After a breakfast looking out to sea, Joshua spends most of the day in front of his computer, with no particular routine. It all depends on the workload – some days involve just a few hours, while others can go on late into the evening. His work mostly falls into three categories: legal & financial documents, research papers – mainly in the social sciences – and NGO articles. 

Screenshot 2020-05-25 at 14.04.08

Lunch is often an eat-out affair and involves picking something up from one of the abundant eateries around. Joshua’s favourites include birria (a spicy beef stew), carne en su jugo (a beef broth with bacon), and pozole (pork stew with hominy). Pretty much everything has chilli in it, and tortillas, lime, onion, coriander (cilantro), and avocado are ubiquitous. He’s quite Mexican in his eating habits, but still enjoys fish and chips every once in a while. 


Meanwhile, weekends frequently involve trips out to the wine valley for a drink and meal, or a visit to one of the many restaurants in town. Trips to San Diego in the US are another treat, but the wait at the border can be anything between two and seven hours, which somewhat curbs the enthusiasm…


Enjoyable as it sounds, life in Ensenada is not without its challenges. Insecurity and crime are problems – Joshua’s flat was broken into last year when he was away at a translation conference, and the burglars lifted everything, including his sound system, TV, some money, his computer, a toolbox, clothes and even his aftershave! It’s easy to understand why he’s still slightly nervous about his possessions…

The informal economy is another issue, with many people, including translators, working “off the books”. To claim an expense a receipt is not enough; you have to have an official tax-deductible (and traceable) invoice (factura), which many places don’t issue, and for those that do, the system seems to be “down” remarkably often, meaning they’re “only accepting cash for the time being”. There’s also the widespread but erroneous belief that not issuing a “factura” exempts you from tax, so many clients expect not to be charged VAT. Add to that a context of rampant corruption, and admin can get complicated.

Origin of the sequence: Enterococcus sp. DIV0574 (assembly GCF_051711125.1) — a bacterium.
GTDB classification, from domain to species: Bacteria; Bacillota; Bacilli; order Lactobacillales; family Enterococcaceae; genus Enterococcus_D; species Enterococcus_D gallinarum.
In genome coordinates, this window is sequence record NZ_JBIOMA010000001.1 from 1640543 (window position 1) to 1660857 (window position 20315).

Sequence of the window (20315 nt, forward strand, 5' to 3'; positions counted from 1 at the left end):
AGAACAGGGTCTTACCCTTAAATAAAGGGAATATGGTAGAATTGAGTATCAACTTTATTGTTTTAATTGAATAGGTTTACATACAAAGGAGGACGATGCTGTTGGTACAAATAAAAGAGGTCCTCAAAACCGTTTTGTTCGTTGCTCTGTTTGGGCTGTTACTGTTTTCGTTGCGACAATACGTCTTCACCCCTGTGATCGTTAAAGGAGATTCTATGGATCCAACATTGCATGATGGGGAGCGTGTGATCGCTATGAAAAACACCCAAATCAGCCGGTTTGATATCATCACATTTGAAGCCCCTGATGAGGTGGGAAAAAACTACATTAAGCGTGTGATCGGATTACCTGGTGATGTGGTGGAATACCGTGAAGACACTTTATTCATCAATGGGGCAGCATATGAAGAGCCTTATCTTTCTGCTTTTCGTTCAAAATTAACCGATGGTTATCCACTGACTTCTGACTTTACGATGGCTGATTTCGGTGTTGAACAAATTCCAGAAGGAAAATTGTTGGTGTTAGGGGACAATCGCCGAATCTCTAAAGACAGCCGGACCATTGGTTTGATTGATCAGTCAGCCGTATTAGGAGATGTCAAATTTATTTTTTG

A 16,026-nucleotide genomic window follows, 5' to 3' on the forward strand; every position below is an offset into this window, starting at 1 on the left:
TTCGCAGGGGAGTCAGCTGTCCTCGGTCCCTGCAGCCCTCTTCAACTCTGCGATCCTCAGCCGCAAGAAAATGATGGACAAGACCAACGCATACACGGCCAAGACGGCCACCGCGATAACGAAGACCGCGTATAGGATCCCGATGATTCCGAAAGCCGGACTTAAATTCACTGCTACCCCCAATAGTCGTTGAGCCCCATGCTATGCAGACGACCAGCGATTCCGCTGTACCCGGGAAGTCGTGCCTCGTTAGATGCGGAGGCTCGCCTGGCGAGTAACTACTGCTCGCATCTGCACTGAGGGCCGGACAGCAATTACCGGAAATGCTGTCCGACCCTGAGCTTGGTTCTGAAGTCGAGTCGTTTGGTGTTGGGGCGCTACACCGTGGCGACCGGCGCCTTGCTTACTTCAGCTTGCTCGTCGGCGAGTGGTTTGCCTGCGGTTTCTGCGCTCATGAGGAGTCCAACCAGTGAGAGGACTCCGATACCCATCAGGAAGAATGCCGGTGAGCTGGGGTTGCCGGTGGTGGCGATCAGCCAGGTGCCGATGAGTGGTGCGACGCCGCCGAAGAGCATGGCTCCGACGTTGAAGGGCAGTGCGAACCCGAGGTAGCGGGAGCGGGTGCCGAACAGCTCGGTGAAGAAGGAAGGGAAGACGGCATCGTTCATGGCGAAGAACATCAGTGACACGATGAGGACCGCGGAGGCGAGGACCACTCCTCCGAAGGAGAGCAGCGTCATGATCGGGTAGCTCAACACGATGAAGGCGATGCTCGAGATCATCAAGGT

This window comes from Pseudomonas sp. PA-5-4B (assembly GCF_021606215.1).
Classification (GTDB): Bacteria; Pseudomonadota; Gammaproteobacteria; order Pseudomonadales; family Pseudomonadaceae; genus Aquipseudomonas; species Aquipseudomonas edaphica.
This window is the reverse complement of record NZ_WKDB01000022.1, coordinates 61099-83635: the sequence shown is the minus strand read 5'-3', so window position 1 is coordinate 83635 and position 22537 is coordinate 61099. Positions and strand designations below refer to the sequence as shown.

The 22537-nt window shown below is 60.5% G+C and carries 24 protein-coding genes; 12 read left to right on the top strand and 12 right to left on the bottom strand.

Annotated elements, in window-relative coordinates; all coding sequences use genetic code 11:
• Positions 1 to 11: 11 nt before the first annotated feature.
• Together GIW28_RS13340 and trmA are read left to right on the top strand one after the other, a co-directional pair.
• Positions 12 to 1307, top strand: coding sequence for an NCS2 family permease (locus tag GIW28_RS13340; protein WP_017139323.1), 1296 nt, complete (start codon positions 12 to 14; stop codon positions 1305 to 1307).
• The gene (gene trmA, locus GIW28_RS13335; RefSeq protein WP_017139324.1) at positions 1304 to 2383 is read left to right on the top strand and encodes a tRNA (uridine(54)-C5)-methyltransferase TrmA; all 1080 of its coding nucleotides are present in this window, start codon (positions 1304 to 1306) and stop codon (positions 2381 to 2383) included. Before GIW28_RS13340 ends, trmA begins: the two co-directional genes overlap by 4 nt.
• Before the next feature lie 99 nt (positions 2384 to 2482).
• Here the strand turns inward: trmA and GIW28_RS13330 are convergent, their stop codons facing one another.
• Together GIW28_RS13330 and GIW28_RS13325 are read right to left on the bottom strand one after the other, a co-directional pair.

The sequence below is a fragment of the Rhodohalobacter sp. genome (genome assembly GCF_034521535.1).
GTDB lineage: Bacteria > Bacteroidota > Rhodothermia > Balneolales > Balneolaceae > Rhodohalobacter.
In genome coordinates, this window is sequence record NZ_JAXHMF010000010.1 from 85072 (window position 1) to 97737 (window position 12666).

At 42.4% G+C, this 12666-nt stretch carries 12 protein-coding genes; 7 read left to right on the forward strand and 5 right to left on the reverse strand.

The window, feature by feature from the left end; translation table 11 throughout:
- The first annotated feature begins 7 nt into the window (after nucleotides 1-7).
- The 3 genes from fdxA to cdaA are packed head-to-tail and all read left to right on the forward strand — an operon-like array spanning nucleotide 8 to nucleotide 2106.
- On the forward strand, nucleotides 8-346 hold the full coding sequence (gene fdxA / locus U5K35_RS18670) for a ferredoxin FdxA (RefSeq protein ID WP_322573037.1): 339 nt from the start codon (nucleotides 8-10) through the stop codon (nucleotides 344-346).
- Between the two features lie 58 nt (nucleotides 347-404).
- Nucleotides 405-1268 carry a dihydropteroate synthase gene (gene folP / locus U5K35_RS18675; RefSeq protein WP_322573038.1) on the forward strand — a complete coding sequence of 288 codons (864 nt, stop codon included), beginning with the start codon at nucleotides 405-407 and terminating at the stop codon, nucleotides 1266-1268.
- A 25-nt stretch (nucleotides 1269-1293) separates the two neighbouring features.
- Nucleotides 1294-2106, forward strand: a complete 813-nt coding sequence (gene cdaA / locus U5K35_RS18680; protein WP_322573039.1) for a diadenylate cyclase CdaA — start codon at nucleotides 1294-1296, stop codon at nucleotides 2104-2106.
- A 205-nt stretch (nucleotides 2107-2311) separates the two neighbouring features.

Screenshot 2020-05-25 at 14.04.19

Establishing rates is also tricky, as his work serves both the U.S. and Mexican markets, with a huge disparity between the two: the minimum wage in California is $12 an hour, as against $8 per day in Mexico. And then there’s the massive economic gap within each country. Some translators are said to work for less than $10 a day, although other clients are willing and able to pay top dollar. Many of Joshua’s clients are in the USA, as Mexican rates often simply don’t stack up: Mexican agencies commonly offer around $0.015 per word…

Water shortages can be an issue too, although at least the electricity and Internet supply is fine.


But none of this gets Joshua down for long. Bouncing back seems to be a speciality for this dynamic and resilient translator, which chimes perfectly with his favourite Mexican saying: Camarón que se duerme se lo lleva la corriente (literally “A sleeping shrimp is swept away by the current”, but more colloquially, “You snooze you lose”). 


Better still is the local Ensenada variant: Camarón que se duerme se lo comen en taco. (A sleeping shrimp gets eaten in a taco!)

Screenshot 2020-05-25 at 14.04.40 (1)
His profile is:

Translation Postcards are written for by Andrew Morris. To feature, drop him a line at

This series captures the different geographical contexts in which translators live, and how a normal working day pans out in each place. The idea is to give an insight into translators and translation around the world.

Previous Translation Postcards

Topics: freelancer, translator, translation postcards

Andrew Morris

Written by Andrew Morris

Coordinator, ProZ Pro Bono

Subscribe to Email Updates

    Lists by Topic

    see all

    Posts by Topic

    see all

    Listen to the Podcast


    Recent Posts